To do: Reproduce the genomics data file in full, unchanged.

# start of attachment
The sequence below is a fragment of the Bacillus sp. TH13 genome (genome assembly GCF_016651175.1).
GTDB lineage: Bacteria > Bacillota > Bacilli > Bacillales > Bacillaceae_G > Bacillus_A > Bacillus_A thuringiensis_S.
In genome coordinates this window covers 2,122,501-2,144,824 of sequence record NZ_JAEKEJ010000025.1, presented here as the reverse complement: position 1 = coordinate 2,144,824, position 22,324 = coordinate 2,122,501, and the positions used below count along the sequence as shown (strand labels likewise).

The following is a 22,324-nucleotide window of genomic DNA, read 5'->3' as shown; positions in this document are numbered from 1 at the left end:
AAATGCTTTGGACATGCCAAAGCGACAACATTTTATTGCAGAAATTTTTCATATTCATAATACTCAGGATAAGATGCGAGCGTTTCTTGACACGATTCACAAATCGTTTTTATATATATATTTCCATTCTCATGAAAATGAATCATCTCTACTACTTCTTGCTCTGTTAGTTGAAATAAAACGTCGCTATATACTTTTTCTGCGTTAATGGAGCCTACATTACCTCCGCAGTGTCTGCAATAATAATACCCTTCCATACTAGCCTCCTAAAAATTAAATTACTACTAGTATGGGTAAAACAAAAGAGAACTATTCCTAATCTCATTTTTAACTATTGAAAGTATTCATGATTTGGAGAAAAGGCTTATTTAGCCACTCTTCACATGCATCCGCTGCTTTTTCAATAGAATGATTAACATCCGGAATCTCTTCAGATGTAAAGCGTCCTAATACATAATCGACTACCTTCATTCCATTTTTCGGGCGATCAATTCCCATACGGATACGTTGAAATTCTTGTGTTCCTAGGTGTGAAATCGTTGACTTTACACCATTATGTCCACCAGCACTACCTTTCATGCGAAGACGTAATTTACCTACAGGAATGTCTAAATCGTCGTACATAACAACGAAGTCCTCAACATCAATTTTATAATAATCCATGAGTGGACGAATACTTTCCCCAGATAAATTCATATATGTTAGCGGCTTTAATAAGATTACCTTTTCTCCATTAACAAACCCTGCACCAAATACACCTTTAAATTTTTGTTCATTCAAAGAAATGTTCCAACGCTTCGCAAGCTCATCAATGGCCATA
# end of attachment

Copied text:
The sequence below is a fragment of the Bacillus sp. TH13 genome (genome assembly GCF_016651175.1).
GTDB lineage: Bacteria > Bacillota > Bacilli > Bacillales > Bacillaceae_G > Bacillus_A > Bacillus_A thuringiensis_S.
In genome coordinates this window covers 2,122,501-2,144,824 of sequence record NZ_JAEKEJ010000025.1, presented here as the reverse complement: position 1 = coordinate 2,144,824, position 22,324 = coordinate 2,122,501, and the positions used below count along the sequence as shown (strand labels likewise).

The following is a 22,324-nucleotide window of genomic DNA, read 5'->3' as shown; positions in this document are numbered from 1 at the left end:
AAATGCTTTGGACATGCCAAAGCGACAACATTTTATTGCAGAAATTTTTCATATTCATAATACTCAGGATAAGATGCGAGCGTTTCTTGACACGATTCACAAATCGTTTTTATATATATATTTCCATTCTCATGAAAATGAATCATCTCTACTACTTCTTGCTCTGTTAGTTGAAATAAAACGTCGCTATATACTTTTTCTGCGTTAATGGAGCCTACATTACCTCCGCAGTGTCTGCAATAATAATACCCTTCCATACTAGCCTCCTAAAAATTAAATTACTACTAGTATGGGTAAAACAAAAGAGAACTATTCCTAATCTCATTTTTAACTATTGAAAGTATTCATGATTTGGAGAAAAGGCTTATTTAGCCACTCTTCACATGCATCCGCTGCTTTTTCAATAGAATGATTAACATCCGGAATCTCTTCAGATGTAAAGCGTCCTAATACATAATCGACTACCTTCATTCCATTTTTCGGGCGATCAATTCCCATACGGATACGTTGAAATTCTTGTGTTCCTAGGTGTGAAATCGTTGACTTTACACCATTATGTCCACCAGCACTACCTTTCATGCGAAGACGTAATTTACCTACAGGAATGTCTAAATCGTCGTACATAACAACGAAGTCCTCAACATCAATTTTATAATAATCCATGAGTGGACGAATACTTTCCCCAGATAAATTCATATATGTTAGCGGCTTTAATAAGATTACCTTTTCTCCATTAACAAACCCTGCACCAAATACACCTTTAAATTTTTGTTCATTCAAAGAAATGTTCCAACGCTTCGCAAGCTCATCAATGGCCATA